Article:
Postcard from Belfast

Thursday: My Nan's funeral.

Friday: Job in Belfast.

It's ironic that when you're in the middle of pondering the nature of mortality and our brief span on this planet, you get sent to a place popularly viewed as a war zone. Cold-blooded killers in black balaclavas walk casually into a pub full of people of a different religious inclination to them and open fire randomly. A man climbs into his car, turns the ignition, and the next second he and the crucifix dangling from his rear view mirror are vapourised. Display the Union flag on one street and everyone assumes you're waiting for the march to come through; talk with an English accent on another and you'll get as far as your first comma. Flak jackets and AK47s available on arrival, do not forget to leave your baggage in quarantine for 24 hours.

Belfast isn't like that at all. These things happen there, but not for the tourists and currently, hardly at all. When I visited, the IRA had just declared a new ceasefire, albeit one viewed with deep suspicion by almost everyone bar Sinn Fein, and it was gloriously sunny. There was one police roadblock on the way out of the International airport, and they don't stop buses. Certainly not a bus with two people on; the driver had just dropped off a party of schoolchildren on their way to Great Yarmouth and, having no fare for the return trip, had offered myself and a fellow traveller a lift into the city. This at least saved me having to work out which cabs were Catholic and which Protestant, a task I had been warned about and which, on reflection, seems as ridiculous as trying to buy grenades at the airport shop.

The city centre was busy with shoppers and looked the same as the precincts of any other UK city. The bus driver took me all the way round to the street I wanted. Still no soldiers, armoured cars, five minute evacuation procedures or loud bangs. Found the building (it was the one looking like a fortress because the well-known UK company inside has the word "British" in its title), did the job, had a few pints of decent Guinness and came home. Alive. No problem.

Apologies to anyone from Northern Ireland reading this, who's either rolling on the floor with laughter or starting up their mailer and setting the preferences to "Flame". Belfast is the same as any other UK city. Just different.

Can you imagine living your life within certain prescribed limits? Knowing that you belong to a creed which is irrevocably right and that you are locked in a continual struggle against those whose creed is irredeemably wrong, for reasons no one is prepared to forget? On my second visit to Belfast, the bus from the airport became held up in traffic caused by an accident on the motorway. The driver turned the radio up and we were told that this was only one in a series of accidents since the weekend. The word "carnage" was used. It's hard to believe that people in NI die through causes other than the bullet and the bomb but they do. Life goes on, except for those for whom it ended in a sudden collision of car and body.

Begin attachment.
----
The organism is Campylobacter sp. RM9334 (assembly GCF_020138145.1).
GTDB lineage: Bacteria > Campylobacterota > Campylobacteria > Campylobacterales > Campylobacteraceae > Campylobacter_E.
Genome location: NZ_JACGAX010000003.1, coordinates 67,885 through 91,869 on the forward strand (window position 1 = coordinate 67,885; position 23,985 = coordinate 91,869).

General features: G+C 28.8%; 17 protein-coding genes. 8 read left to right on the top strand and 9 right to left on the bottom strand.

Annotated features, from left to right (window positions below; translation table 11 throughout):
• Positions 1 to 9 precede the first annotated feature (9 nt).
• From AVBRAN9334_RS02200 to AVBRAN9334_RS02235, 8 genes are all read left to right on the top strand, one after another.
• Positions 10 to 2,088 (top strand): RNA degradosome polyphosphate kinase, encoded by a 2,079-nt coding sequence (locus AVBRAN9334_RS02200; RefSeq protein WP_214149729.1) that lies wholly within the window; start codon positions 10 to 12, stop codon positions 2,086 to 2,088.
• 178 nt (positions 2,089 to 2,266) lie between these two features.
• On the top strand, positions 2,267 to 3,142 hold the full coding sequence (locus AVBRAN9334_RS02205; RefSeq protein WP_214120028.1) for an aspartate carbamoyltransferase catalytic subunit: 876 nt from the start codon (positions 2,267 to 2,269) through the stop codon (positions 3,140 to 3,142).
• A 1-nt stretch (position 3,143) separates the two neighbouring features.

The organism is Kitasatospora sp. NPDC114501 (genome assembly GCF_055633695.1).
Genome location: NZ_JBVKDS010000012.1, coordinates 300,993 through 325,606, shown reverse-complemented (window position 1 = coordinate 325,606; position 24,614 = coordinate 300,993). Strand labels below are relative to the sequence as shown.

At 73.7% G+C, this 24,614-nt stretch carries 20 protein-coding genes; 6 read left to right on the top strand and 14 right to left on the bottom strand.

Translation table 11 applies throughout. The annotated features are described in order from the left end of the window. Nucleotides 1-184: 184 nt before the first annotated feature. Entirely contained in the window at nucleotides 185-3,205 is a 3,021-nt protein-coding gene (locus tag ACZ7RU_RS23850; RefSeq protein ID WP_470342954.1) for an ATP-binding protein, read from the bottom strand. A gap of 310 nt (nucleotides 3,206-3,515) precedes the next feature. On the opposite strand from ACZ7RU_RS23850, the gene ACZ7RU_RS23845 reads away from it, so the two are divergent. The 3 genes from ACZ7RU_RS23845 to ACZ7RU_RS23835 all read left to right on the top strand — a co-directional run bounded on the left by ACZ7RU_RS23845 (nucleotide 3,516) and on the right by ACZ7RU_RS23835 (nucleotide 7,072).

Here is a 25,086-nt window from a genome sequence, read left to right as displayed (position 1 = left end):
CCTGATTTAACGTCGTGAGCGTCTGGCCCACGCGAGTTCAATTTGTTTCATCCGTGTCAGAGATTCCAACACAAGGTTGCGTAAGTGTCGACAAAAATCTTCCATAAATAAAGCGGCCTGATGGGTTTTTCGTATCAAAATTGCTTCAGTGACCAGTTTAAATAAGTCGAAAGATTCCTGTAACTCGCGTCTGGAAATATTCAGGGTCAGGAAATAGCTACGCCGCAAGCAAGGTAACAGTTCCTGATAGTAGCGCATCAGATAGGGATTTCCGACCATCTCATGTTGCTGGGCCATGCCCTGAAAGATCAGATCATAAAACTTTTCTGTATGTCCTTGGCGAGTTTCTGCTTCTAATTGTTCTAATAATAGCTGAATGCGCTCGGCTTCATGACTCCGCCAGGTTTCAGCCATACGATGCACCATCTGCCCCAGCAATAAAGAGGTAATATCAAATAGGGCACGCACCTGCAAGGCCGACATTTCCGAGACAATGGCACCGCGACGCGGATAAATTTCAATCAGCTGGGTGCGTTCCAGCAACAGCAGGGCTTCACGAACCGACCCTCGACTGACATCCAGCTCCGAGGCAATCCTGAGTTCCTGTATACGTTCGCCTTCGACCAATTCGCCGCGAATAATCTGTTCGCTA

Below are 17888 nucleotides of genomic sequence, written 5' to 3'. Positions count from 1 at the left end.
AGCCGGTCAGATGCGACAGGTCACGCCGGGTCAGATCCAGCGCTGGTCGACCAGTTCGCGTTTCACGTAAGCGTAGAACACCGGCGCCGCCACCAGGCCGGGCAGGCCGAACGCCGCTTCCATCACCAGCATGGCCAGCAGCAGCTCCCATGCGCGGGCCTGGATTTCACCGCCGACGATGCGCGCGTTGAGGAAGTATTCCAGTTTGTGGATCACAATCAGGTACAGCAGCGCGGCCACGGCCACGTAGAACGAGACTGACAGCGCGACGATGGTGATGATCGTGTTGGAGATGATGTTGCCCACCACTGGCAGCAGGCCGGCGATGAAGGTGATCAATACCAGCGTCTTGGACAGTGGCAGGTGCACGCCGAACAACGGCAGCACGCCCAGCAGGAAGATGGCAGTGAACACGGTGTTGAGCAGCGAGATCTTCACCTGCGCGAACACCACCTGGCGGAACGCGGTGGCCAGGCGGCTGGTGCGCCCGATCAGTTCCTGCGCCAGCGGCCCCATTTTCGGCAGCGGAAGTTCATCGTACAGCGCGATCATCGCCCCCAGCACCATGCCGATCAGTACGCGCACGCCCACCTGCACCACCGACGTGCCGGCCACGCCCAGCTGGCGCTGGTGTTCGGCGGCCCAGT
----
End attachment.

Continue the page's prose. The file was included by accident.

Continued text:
I did finally see an armoured car, but only the one (although I started to worry a bit when it went past the restaurant for the fourth time). At lunchtime on the last day, my colleague announced that he was off to do a bit of sightseeing on the Falls Road. He came back - surprisingly - an hour later, ashenfaced. There had been someone lying in the road and he wasn't sure if the person was drunk or dead. (It's Ireland - he's drunk.) Myself, I don't need to get my kicks venturing into hostile territory. I figure the city centre is full of American tourists and they're about the last people the IRA will want to risk harming.

Visiting a place like Belfast helps you appreciate that you receive a completely skewed impression from the media. But it doesn't bring you any closer to understanding why an eighteen year old girl is executed in her sleep for taking up with a boy from the wrong side of the barbed wire. It won't make you want to own the problem. And it can't allow you to pick sides. It's their country. We nicked it. But now it's our country too. We'd like to give it back, we'd wholeheartedly like to be shot of the wretched place, but some of them are also us and we can't escape our obligations. I can take loathing the IRA as read now. No amount of sympathy to their cause is going to excuse a single pound of semtex. It doesn't mean I have any love for the Unionist position. Their cause isn't mine, despite my nationality; it's entirely their own. Greater love hath no man for his country than a Unionist. The only people who care as much on the mainland are WWII veterans and softheaded nationalists. No, on second thoughts, it was the Ulster Unionists who propped up Jonh Major's government for six months longer than necessary...they must hate us. If you love somebody, set them free, that's what I say.

The phrase "Let it lie" was clearly never invented by an Irishman.

Ade Rixon
23rd August 1997

Big Bubbles (no troubles)